Therefore, varying degrees of access to technology and knowledge about the island quickly set up a hierarchical order. Fourth, as a consequence of the bounded space, the distinct groups of people, consisting of diverse individuals, agglomerate and collide. The density within the natural borders of the island further constructs it as space which is embattled by disparate communities. Fifth, separated from civilization as it is usually known, the castaways in LOST slowly, but surely become social outcasts that come to resemble the inhabitants of the urban underworld. The series’ protagonists, much like subjects of the urban underworld, are deviant characters (Heise 8). For instance, some of them have lost their fathers (Jack, Kate, Sawyer), are criminals (Kate and Sawyer), have been to a mental hospital (Hugo and Libby), or were diagnosed ill beyond recovery (Rose has cancer and Locke is in a wheelchair). All of these aspects can be regarded as deviating from the standard, which is why such an underworld status provides room for vigilantism and even savagery (Soja). 
           To conclude, LOST struck me with its insinuation that the simple presence of a few abandoned urbanites can turn an island into an urban space. Building upon their cultural knowledge, the stranded urban travelers reshape the supposedly vacant land and turn it into an exemplary urban space. Trumping the usual expectations, the city and the island are not conceptual opposites; instead they are thriving upon their mutual interconnectedness. The island in LOST, we might say, is the alter-ego of the city, an abiding shadow or imitation of American urbanity and its most stellar model, Manhattan.

1  The entrance to the first bunker station is discovered in "All the Best Cowboys Have Daddy Issues" (Season 1, Episode 11) and in “Lockdown” (Season 2, Episode 17) a secret map of different interconnected stations on the island is revealed.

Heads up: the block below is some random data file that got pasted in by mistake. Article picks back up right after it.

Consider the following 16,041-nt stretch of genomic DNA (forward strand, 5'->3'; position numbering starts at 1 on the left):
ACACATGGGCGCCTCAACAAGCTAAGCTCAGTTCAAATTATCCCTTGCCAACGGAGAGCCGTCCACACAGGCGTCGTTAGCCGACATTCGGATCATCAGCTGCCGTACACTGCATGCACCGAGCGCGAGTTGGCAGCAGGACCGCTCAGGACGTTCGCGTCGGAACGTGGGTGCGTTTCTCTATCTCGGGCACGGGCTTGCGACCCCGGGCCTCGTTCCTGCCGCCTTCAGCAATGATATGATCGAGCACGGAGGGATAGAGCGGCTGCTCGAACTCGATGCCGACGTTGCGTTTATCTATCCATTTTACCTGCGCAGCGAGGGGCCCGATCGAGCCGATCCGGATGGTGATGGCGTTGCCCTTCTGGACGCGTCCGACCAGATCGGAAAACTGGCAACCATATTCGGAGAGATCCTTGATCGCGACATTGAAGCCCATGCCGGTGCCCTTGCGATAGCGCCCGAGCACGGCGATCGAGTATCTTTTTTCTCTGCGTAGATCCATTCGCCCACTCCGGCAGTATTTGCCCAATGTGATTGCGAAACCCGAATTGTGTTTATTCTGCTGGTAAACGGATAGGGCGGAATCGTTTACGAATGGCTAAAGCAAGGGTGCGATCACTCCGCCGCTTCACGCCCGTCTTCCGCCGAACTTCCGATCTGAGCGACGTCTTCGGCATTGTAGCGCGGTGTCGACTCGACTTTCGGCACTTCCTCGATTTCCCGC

2  The first episode of season three, “A Tale of Two Cities,” introduces the back story of the so-called ‘Others’ on the island and shows where they live.

3  The metaphor of the panopticon is described as an “enclosed, segmented space, observed at every point, in which the individuals are inserted in a fixed place, in which the slightest movements are supervised, […] in which power is exercised without division, according to a continuous hierarchical figure” (Foucault 197).

List of Figures:
Fig. 1. LOST Logo. Digital image. Geeks of Doom. Dussault, Jason. 3 Oct. 2014. Web. 27 Feb. 2015. 
Fig. 2. Rousseau's Map. Digital image. Lostpedia - Rousseau's Map and Notes. Wikia, Inc. 7 Mar. 2009. Web. 19 Dec. 2014. 

Fig. 3. NYC Aerial. Digital image. Brad's Two CentsBrad Darling. 11 May 2014. Web. 19 Dec. 2014. 

Works Cited:
Defoe, Daniel. Robinson Crusoe. 1719. New York: Modern Library, 2001. Print.
Butler, Chris. Henri Lefebvre: Spatial Politics, Everyday Life and the Right to the City. New York: Routledge, 2012. Print.
Foucault, Michel. Discipline and Punish: The Birth of the Prison. 1975. 2nd ed. New York: Vintage, 1995. Print.
Golding, William. Lord of the Flies. 1954. Ed. Harold Bloom. New York: Chelsea House, 1996. Print.
Gottdiener, Mark, and Leslie Budd. Key Concepts in Urban Studies. London: Sage, 2005. Print.
Heise, Thomas. Urban Underworlds: A Geography of Twentieth-Century American Literature and Culture. New Brunswick, NJ: Rutgers UP, 2011. Print.
Paddison, Ronan. "Studying Cities." Handbook of Urban Studies. Ed. Ronan Paddison. London: Sage, 2001.
Sims, David. "It Was All A Dream: Remembering the Best ‘Lost’ Theories Ten Years Later." The Wire. 19 Sept. 2014. Web. 21 Feb. 2015.
Soja, Edward. Six Discourses on the Postmetropolis.” The Blackwell City Reader. Ed. Gary Bridge and Sophie Watson. Oxford: Wiley-Blackwell, 2010. Web. 30 May 2014.